Creatine! ahh many people still think it’s bad for their health. Most only talk about side effects, especially about doing harm to the kidneys and liver. Some even think that it’s a kind of anabolic steroid, that teenagers and women need to stay away or that only professional bodybuilders should use.
Despite opinions and certain facts. The International Society of Sports Nutrition considers it to be a safe substance and one of the most beneficial sports supplements available.
Researchers who have studied creatine for several decades also conclude that it is one of the safest supplements to consume.
Studies examined 52 health markers, monitoring blood samples before and after 21 months of creatine supplementation and found no side effects.
Creatine has also been used to treat neuromuscular diseases, concussions, diabetes and loss of muscle mass.
Even with all of this, people still prefer to believe that it does only bad because they heard the friend’s, friend’s doctor say so. Bullshit, this is why:
Creatine is natural
First of all, let’s be clear on the obvious: It is NOT a steroid hormone, it’s not a drug or something obscure in the fifth dimension.
Creatine can be found naturally in our body which is produced from available amino acids. In addition, intake of meats and fish also provide creatine.
Even if you think that it’s a poison, you are probably ingesting and / or producing it right now.
Creatine gives bad side effects
The point is that without supplementation it is difficult to raise creatine levels in the body to the point of feeling increased strength and gain of muscle in training. And when muscles are saturated with creatine, any excess is converted into creatinine by the liver and then eliminated through the urine.
And here begins the “problems”.
Creatine causes kidney and liver problems?
The use of creatine can raise the level of creatinine in the blood and as this is a marker for kidney and liver problems, many doctors will spit fire when they see a high creatinine test and say you need to stop “taking creatine”.
But understand, doctors will always take the more cautious and 100% politically correct side. It’s not their fault, but it also doesn’t mean that creatine is doing harm to your health.
To date, no study has shown that creatine can cause damage to the liver and kidneys.
Long-term studies, lasting up to 4 years, showed that there were no side effects related to the kidney and livers with the use of creatine.
“Ah, but I already had (or know someone who had) kidney stone after using creatine”
It is worth remembering that most studies involving creatine are made with healthy people. If you already have kidney or liver problems, you should approach taking creatine and any other supplement very carefully.
People with pre-existing problems may have problems with creatine as well as may have problems with protein intake, salt intake, calcium intake or anything ingested.
But assigning a problem specifically to using creatine is a shot in the foot. Unhealthy people may have several limitations that do not relate solely to creatine.
What is the best time to take creatine?
Any time. Creatine works through total muscle build-up, meaning the important thing is that you are taking it religiously every day for this to happen. The timetable is not so relevant.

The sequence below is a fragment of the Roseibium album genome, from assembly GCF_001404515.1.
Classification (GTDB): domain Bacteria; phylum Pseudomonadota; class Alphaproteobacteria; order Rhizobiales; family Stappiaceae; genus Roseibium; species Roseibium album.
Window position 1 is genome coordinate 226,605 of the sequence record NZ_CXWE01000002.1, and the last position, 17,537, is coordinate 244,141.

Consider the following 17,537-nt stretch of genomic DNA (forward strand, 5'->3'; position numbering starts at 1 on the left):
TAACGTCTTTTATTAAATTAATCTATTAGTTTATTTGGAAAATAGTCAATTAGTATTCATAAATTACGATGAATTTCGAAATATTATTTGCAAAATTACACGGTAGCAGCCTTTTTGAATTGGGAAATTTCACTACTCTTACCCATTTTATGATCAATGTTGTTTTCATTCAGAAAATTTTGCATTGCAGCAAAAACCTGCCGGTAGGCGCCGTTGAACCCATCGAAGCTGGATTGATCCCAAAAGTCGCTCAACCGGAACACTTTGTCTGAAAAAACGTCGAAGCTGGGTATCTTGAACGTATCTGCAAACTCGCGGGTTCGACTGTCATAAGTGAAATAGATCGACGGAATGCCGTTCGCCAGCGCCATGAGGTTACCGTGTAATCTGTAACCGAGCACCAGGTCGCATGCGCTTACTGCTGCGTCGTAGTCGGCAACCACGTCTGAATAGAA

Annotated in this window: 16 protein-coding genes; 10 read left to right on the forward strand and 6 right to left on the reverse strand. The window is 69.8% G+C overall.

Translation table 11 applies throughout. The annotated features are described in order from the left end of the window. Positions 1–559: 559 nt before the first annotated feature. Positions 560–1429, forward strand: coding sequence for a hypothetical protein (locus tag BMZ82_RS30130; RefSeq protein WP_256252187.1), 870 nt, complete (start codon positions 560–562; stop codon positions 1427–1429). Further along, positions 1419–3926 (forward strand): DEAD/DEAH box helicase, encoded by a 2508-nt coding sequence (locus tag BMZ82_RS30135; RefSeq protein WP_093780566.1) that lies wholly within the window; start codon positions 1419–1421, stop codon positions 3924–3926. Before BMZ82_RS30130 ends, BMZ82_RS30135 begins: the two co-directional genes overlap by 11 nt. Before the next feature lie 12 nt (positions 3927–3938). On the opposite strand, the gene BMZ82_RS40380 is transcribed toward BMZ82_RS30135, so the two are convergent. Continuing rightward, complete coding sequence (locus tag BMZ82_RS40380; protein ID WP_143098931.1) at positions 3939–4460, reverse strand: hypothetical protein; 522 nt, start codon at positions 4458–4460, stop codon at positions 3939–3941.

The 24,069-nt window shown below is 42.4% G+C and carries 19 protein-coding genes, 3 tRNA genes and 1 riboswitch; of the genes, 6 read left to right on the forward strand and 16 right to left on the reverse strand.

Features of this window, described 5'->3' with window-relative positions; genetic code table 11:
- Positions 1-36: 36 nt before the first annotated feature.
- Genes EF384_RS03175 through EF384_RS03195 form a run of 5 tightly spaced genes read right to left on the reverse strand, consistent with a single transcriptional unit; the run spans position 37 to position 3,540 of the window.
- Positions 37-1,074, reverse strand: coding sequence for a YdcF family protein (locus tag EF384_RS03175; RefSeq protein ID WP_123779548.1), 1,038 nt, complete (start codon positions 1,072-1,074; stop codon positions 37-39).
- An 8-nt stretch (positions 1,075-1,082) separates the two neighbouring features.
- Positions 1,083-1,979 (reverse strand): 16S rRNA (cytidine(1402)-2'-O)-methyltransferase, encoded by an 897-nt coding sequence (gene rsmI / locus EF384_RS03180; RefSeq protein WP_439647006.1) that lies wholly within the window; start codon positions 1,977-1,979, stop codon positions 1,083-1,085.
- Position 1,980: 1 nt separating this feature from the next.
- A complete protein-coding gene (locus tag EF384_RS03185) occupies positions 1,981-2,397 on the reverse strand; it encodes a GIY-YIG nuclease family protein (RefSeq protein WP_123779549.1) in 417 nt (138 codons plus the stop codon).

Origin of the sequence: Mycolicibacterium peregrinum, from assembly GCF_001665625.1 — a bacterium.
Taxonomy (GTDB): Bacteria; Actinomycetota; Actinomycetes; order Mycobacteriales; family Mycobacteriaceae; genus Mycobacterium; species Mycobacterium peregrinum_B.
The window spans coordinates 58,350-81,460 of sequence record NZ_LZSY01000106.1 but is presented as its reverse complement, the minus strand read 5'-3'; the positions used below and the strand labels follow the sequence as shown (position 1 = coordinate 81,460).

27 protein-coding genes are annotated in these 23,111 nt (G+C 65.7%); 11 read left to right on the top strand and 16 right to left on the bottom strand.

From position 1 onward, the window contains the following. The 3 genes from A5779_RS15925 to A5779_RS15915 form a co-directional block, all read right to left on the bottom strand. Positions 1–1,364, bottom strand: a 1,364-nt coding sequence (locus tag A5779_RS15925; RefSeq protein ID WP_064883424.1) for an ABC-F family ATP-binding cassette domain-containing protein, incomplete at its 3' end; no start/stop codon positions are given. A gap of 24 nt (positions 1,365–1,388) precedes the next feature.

How much creatine should I take per day?
Three to five grams a day is enough. Five grams is the equivalent of a full teaspoon (not coffee).
Do I need to do the saturation phase?
By doing the saturation phase (taking 5g of creatine four times a day for 5-7 days) you will reach the peak of creatine concentration in muscles faster, but this does not mean that this is better (or worse) in terms of gains . You will have the same gains not doing the saturation phase, it will only take a few more days to saturate your muscles.
Should I Cycle Creatine?
Some people report feeling less creatine effects with continued use, but this is not scientifically proven. Cycling creatine is not mandatory.
What is the best type of creatine?
Of all types of creatine, the best still remains the monohydrate which is the cheapest. Creatine is creatine, no matter how much you try to garnish it (usually with the intention of creating a more expensive product).
Can I mix creatine with caffeine?
There is only one study suggesting that caffeine can negate the effects of creatine, but this does not seem to be reproduced in practice, especially with so many pre-workout supplements that carry both caffeine and creatine in their formulas (and they do). In doubt, if you want to take the safer side, it would be interesting to avoid overuse (over 420mg) of caffeine in conjunction with creatine.
Many people think that creatine has appeared in recent years and therefore it deserves the look of doubt, but know that it has been between us for almost a century and more than 500 studies have been done over the decades that support its effectiveness and safety .
Creatine, when used correctly and by healthy people, increase muscle strength, accelerate hypertrophy, decrease fatigue and still have properties that help fight neurological diseases, can lower blood sugar levels and the best? It’s extremely cheap.
If even after all this you still prefer to believe that creatine does bad, so be happy in that way, but consider that you are giving up various benefits.